It would have been more than a little difficult to adhere to this order without letting your operations/planning types know certain targets were fobidden. And then the plot thickened, a message on 2 August 1945:

021036 CINCPAC ADVANCE HQ TO COM3RDFLT, CTF 94, CTF 95, info CTF 38, COMFAIRWING 1, COMFAIRWING 18, COMGEN USASTAF
A special operation will be conducted by the 509th Bomb Group on 4 or 5 August at a time to be announced later. No ship or aircraft of the Pacific Fleet will come with 50 miles of NAGASAKI, KOKURA, or HIROSHIMA from 4 hours before to 6 hours after the announced time. Acknowledge.


The next day came

030212 CINCPAC ADVANCE to COMINCH
NIMITZ TO KING ONLY.
Cities of KYOTO HIROSHIMA KOKURA and NIIGATA were reserved for special attack with which you are familiar. SecWar directed substitution NAGASAKI for KYOTO. Understand reason being that the latter is an important cultural center he did not want destroyed. Request I be informed if KYOTO is to remain immune from normal bombing attacks. Assume also JCS are familiar with fact that POW camp is at NAGASAKI.


Note the "with which you are familiar," this on 3 August 1945. And then, the same day . . .

031332 CINCPAC ADVANCE to COM3RDFLEET
NIMITZ TO HALSEY ONLY
It is imperative that there be no interference with operations of 509th Bomb Group. Although their objective has been indicated it may be changed. It is accordingly directed that you send no planes over KYUSHU or western HONSHU until specifically authorized by me. It is my intention to give you freedom of action as soon as the special mission has been completed. At this time it appears the task will be completed on the 5th and you can strike as you currently plan on the 6th. Will keep you informed.
Para. After your next attack desire your fleet return to port in order that it may be ready to renew operations in late August.


The next day, 4 August

040612 COMGENUSASTAF TO CINCPOA CINCAFPAC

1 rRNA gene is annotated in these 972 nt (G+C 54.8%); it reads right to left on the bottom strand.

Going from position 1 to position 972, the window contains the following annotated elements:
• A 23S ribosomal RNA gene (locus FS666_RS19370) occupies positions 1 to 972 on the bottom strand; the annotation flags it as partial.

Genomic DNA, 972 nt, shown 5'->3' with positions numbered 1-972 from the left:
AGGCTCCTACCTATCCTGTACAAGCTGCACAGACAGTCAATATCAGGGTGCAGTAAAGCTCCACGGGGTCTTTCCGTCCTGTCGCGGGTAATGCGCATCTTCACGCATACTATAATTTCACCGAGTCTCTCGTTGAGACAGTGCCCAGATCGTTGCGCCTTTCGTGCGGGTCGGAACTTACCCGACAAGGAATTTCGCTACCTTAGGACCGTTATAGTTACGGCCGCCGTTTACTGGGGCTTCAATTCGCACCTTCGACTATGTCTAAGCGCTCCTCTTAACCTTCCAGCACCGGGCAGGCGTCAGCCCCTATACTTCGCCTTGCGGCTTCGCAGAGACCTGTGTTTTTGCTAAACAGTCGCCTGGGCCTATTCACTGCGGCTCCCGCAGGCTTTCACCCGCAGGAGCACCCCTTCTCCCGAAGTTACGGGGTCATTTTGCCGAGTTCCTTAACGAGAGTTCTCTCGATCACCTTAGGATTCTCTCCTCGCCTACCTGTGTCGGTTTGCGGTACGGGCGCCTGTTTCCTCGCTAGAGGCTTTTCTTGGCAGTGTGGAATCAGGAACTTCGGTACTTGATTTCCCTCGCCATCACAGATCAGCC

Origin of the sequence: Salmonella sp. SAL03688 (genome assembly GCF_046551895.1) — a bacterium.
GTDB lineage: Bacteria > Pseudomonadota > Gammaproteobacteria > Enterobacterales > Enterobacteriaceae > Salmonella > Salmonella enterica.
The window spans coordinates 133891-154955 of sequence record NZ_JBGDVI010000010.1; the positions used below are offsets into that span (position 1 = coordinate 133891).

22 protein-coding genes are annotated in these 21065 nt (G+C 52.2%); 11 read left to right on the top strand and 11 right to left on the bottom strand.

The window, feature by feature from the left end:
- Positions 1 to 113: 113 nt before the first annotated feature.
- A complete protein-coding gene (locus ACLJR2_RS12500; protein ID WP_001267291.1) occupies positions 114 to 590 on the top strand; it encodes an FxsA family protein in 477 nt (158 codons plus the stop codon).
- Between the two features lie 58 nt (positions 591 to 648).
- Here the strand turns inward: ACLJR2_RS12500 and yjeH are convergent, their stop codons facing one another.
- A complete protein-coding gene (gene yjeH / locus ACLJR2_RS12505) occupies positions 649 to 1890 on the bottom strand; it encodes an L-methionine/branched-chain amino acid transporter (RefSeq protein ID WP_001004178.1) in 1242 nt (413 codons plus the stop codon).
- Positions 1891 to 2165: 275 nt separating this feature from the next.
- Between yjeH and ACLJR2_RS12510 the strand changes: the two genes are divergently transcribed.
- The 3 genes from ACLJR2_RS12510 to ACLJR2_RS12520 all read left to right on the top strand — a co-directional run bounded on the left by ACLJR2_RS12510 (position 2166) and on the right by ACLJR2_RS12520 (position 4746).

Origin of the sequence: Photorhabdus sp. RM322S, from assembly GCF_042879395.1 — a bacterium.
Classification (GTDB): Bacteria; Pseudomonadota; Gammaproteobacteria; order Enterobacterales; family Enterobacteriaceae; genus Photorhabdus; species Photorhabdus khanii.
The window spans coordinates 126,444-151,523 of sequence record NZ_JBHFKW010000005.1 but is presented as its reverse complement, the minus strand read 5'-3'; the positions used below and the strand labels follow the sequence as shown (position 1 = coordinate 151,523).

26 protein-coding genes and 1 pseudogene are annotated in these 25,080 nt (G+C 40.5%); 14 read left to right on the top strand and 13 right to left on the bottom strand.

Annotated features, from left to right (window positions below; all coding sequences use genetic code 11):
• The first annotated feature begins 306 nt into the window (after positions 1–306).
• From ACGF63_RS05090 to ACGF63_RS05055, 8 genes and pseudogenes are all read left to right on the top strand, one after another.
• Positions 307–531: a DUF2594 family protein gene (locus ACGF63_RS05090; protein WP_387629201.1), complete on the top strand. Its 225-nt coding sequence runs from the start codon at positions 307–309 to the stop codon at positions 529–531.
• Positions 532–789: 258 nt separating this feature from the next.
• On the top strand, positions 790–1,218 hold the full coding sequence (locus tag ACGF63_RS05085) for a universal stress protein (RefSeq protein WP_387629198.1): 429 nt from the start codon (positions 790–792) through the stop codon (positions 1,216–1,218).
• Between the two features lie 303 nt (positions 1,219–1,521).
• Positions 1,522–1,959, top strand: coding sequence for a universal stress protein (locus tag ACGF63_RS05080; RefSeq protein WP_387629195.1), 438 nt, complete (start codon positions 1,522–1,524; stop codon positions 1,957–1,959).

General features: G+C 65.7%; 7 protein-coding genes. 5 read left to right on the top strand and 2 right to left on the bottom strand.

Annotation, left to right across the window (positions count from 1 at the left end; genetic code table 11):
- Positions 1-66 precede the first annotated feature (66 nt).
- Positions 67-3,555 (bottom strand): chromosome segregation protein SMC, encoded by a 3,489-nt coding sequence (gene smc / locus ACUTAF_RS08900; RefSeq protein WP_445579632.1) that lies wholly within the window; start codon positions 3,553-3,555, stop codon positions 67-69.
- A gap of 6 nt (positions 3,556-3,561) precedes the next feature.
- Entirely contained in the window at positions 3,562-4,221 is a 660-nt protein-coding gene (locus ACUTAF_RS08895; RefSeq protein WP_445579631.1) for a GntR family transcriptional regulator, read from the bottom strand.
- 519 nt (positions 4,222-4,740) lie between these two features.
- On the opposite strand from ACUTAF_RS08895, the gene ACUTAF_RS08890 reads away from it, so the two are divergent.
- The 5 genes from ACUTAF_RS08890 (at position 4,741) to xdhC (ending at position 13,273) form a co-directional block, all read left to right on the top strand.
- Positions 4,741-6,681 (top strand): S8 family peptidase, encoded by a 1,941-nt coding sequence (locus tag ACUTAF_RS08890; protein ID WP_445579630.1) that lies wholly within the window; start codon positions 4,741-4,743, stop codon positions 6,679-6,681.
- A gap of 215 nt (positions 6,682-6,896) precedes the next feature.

EYES ONLY NIMITZ AND MACARTHUR
Operational intention is to strike primary HIROSHIMA at 060945/K (-10) or secondary KOKURA at 061010/K or tertiary NAGASAKI at 061030/K. A firm decision confirming the times listed above will leave this headquarters by 051430/K. It is mandatory that no friendly aircraft enter a 50 mile zone around the three targets scheduled for attack between the hours 060545 and 061700 if firm decision confirms the above target times.


On, yeah, for those not used to reading these things, the “06” as in “. . . hours 060545 and 061700 . . .” refers to the hours of 0545 to 1700 on 6 August.

So, there was chatter that something was about to happen and the folks at the top of the food chain were aware, had been briefed, and, some anyway, seen film of the Trinity test, of what that “something” was.

And on 9 August . . . wheee, here’s a would have, could have, should have for those so inclined to “what if,” questions (and I am not one of those so inclined):

090326 COMAF 20 to CINCPAC ADVANCE COMUSASTF
APCOM 5449. KIRKPATRICK TO NIMITZ AND SPAATZ
Note: this is extract of copy to Washington: In view of the effects at TRINITY and HIROSHIMA which far exceeded optimistic expectations, Burnell, Parsons and Farrell believe question of targets should be reviewed immediately. The subject was discussed with NIMITZ and SPAATZ today at GUAM and both concurred in our views expressed below.